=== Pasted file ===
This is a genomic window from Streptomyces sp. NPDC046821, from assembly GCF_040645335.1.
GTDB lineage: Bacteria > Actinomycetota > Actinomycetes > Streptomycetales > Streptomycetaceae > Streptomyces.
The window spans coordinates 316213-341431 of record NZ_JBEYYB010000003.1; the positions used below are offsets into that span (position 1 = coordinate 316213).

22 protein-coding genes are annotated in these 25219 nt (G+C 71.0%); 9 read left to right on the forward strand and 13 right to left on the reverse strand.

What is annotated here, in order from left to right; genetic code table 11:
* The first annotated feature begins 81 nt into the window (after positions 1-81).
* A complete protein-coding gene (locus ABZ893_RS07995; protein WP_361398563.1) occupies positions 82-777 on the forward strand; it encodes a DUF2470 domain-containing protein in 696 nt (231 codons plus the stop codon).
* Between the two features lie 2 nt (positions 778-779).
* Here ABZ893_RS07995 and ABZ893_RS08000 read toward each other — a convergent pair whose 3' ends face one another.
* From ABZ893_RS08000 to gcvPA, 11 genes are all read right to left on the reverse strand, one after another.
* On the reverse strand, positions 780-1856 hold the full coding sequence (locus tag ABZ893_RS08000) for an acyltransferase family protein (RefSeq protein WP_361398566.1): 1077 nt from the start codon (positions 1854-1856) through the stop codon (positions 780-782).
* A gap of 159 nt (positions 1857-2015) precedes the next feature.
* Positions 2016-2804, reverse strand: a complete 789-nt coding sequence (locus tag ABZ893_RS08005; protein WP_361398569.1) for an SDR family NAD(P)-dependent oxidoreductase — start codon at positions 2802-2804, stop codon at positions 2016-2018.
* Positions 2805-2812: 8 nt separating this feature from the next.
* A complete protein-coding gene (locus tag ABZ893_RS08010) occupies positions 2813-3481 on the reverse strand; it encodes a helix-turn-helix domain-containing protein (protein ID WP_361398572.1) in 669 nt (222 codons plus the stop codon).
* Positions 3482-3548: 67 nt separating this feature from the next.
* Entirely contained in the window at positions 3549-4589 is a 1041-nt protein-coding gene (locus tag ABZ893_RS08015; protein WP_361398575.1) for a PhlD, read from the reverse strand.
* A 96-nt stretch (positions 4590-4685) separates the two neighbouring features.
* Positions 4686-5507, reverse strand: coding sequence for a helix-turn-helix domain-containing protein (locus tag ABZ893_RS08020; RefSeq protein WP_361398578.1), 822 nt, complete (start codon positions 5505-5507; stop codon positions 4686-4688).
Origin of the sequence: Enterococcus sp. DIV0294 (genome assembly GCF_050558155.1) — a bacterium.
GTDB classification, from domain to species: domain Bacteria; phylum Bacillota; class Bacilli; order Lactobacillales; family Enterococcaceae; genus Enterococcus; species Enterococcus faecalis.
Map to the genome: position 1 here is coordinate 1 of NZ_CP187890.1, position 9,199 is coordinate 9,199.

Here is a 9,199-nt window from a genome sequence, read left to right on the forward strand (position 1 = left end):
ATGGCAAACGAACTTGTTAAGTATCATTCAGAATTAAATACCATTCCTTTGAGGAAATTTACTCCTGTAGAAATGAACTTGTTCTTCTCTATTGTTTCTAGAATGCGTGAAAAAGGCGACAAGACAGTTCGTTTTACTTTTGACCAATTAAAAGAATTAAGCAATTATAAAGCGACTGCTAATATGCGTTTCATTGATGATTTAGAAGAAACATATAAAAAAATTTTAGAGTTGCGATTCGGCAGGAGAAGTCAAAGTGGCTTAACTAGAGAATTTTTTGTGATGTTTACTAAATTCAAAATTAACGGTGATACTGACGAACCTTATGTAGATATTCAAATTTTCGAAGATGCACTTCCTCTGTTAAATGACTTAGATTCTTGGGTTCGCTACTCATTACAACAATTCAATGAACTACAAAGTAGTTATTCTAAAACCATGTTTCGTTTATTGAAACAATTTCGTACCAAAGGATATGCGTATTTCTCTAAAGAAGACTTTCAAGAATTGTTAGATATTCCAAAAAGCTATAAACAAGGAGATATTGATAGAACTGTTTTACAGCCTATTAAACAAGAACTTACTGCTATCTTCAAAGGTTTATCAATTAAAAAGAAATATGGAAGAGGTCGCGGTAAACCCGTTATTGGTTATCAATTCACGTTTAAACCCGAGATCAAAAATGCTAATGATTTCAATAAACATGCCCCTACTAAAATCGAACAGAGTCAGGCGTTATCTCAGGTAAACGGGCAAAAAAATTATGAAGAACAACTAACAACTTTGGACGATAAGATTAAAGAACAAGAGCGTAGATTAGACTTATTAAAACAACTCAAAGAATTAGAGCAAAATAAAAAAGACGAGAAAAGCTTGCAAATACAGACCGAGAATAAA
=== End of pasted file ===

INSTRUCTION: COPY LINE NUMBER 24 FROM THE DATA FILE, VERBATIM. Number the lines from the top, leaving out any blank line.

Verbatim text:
ATGGCAAACGAACTTGTTAAGTATCATTCAGAATTAAATACCATTCCTTTGAGGAAATTTACTCCTGTAGAAATGAACTTGTTCTTCTCTATTGTTTCTAGAATGCGTGAAAAAGGCGACAAGACAGTTCGTTTTACTTTTGACCAATTAAAAGAATTAAGCAATTATAAAGCGACTGCTAATATGCGTTTCATTGATGATTTAGAAGAAACATATAAAAAAATTTTAGAGTTGCGATTCGGCAGGAGAAGTCAAAGTGGCTTAACTAGAGAATTTTTTGTGATGTTTACTAAATTCAAAATTAACGGTGATACTGACGAACCTTATGTAGATATTCAAATTTTCGAAGATGCACTTCCTCTGTTAAATGACTTAGATTCTTGGGTTCGCTACTCATTACAACAATTCAATGAACTACAAAGTAGTTATTCTAAAACCATGTTTCGTTTATTGAAACAATTTCGTACCAAAGGATATGCGTATTTCTCTAAAGAAGACTTTCAAGAATTGTTAGATATTCCAAAAAGCTATAAACAAGGAGATATTGATAGAACTGTTTTACAGCCTATTAAACAAGAACTTACTGCTATCTTCAAAGGTTTATCAATTAAAAAGAAATATGGAAGAGGTCGCGGTAAACCCGTTATTGGTTATCAATTCACGTTTAAACCCGAGATCAAAAATGCTAATGATTTCAATAAACATGCCCCTACTAAAATCGAACAGAGTCAGGCGTTATCTCAGGTAAACGGGCAAAAAAATTATGAAGAACAACTAACAACTTTGGACGATAAGATTAAAGAACAAGAGCGTAGATTAGACTTATTAAAACAACTCAAAGAATTAGAGCAAAATAAAAAAGACGAGAAAAGCTTGCAAATACAGACCGAGAATAAA